WASHINGTON -- Aníbal Sánchez changed his uniform number back to 19 -- the digits he has worn for the majority of his 16-year career -- and then he turned back the clock.
Sánchez, 38, tossed seven frames, his longest outing since Aug. 23, 2020, on Wednesday in the Nationals' 5-1 victory over the A’s at Nats Park. He allowed three hits, three walks, one run on a home run and recorded four strikeouts to earn his first win of the season (1-5).
"I know at the beginning of this season that looked like it was impossible,” Sánchez said. “Today, I felt really good. Something I did was try to throw more strikes than normal to get quick outs. The other thing was, I don't think I've ever faced so many righties in one lineup [eight of nine starters]. I tried to not make a mistake. I tried to execute to get everyone to make quick outs."
Entering the game, Sánchez’s longest outing of the season was 5 2/3 innings, across eight starts. Manager Dave Martinez had reiterated Sánchez had more to show, citing his work ethic and drive to succeed after sitting out last year and earning his way into the starting rotation on a Minor League deal.
“He’s a guy that’s been around, that’s pitched in a lot of playoff games, World Series games, and he’s done well,” Martinez said. “I knew he still had it in him; I saw him this winter throwing. He’s passionate about coming back, and his heart was in it.”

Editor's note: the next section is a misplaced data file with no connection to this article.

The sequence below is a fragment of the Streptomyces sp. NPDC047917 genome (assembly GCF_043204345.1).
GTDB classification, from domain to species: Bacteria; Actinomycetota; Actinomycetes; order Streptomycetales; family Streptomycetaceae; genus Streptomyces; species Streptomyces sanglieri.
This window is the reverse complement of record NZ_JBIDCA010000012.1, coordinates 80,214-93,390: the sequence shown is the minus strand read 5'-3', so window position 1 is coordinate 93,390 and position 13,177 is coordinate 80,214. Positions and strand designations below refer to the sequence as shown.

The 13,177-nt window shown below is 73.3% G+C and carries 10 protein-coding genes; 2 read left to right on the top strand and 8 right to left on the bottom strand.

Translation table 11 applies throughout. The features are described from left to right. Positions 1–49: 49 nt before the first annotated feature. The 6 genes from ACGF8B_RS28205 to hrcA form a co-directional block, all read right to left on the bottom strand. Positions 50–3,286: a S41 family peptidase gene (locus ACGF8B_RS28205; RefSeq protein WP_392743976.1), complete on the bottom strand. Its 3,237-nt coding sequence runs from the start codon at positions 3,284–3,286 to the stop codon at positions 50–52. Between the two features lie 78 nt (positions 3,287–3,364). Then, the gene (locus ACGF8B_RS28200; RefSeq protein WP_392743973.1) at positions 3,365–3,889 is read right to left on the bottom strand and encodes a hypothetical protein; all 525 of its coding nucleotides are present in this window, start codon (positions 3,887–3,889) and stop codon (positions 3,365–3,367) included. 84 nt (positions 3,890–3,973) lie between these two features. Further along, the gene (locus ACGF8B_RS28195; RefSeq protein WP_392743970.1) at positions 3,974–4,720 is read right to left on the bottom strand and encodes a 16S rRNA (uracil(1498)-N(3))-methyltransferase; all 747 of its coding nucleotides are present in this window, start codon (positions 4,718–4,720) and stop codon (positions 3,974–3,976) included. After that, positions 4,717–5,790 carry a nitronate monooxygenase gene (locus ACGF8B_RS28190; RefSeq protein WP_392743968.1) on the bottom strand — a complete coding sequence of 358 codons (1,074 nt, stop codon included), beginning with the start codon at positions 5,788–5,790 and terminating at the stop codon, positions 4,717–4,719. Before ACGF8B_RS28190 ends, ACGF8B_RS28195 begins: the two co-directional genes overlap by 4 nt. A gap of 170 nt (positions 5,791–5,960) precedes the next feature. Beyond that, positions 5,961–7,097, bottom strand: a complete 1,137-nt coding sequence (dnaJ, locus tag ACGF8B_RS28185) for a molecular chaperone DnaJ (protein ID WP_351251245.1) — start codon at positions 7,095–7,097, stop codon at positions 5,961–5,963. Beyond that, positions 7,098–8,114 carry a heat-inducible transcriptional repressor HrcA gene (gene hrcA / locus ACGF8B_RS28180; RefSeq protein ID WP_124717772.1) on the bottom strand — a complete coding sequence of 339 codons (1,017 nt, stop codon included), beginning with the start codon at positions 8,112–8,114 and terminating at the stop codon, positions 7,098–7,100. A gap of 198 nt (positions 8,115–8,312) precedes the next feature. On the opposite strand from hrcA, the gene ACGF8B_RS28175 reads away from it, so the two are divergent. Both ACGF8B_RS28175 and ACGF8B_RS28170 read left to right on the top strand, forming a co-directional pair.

Sánchez’s late-season surge comes after missing the first 90 games of 2022 with a cervical nerve impingement. But with a lengthy career that includes a no-hitter, an ERA title, a 113-118 record and a 4.07 ERA, his resume speaks for itself.
“He’s a crafty right-hander that’s been around forever,” said A’s manager Mark Kotsay. “He didn’t throw much in the middle and used his pitches. That’s what veterans do. He had a younger lineup in there that he took advantage of a little bit. We didn’t really swing the bats very well until the ninth inning.”
Sánchez is setting a proven example on a team developing its core for the future. His performance on Wednesday offered learning lessons for starters like Cade Cavalli, Josiah Gray and MacKenzie Gore.
“It’s honestly pretty impressive,” said veteran Luke Voit. “For him to go out there and just attack guys, he’s a tough guy. He’s got five pitches, you can’t really sit on anything. … Hopefully, these young guys were watching that even in tough times [in games], you can always get out of it.”
For all the numbers that illustrate Sánchez’s success against Oakland, there is something to be said for the role his uniform number had, too.
“It’s giving me a little extra energy today,” he said with a smile.
Sánchez entered the league donning No. 36 on the Marlins from 2006-08. He switched to No. 19 in ‘09 and he wore it for 11 seasons, including ‘19-20 with the Nationals. When Sánchez re-signed with Washington in March, Josh Bell already was wearing No. 19. Sánchez picked No. 27, and after Bell was traded to the Padres on Aug. 2, he was presented with the opportunity to reunite with the familiar jersey.
“This is the number that I’ve been my whole career,” Sánchez said. “Being together, I think we’ve got a really good match.”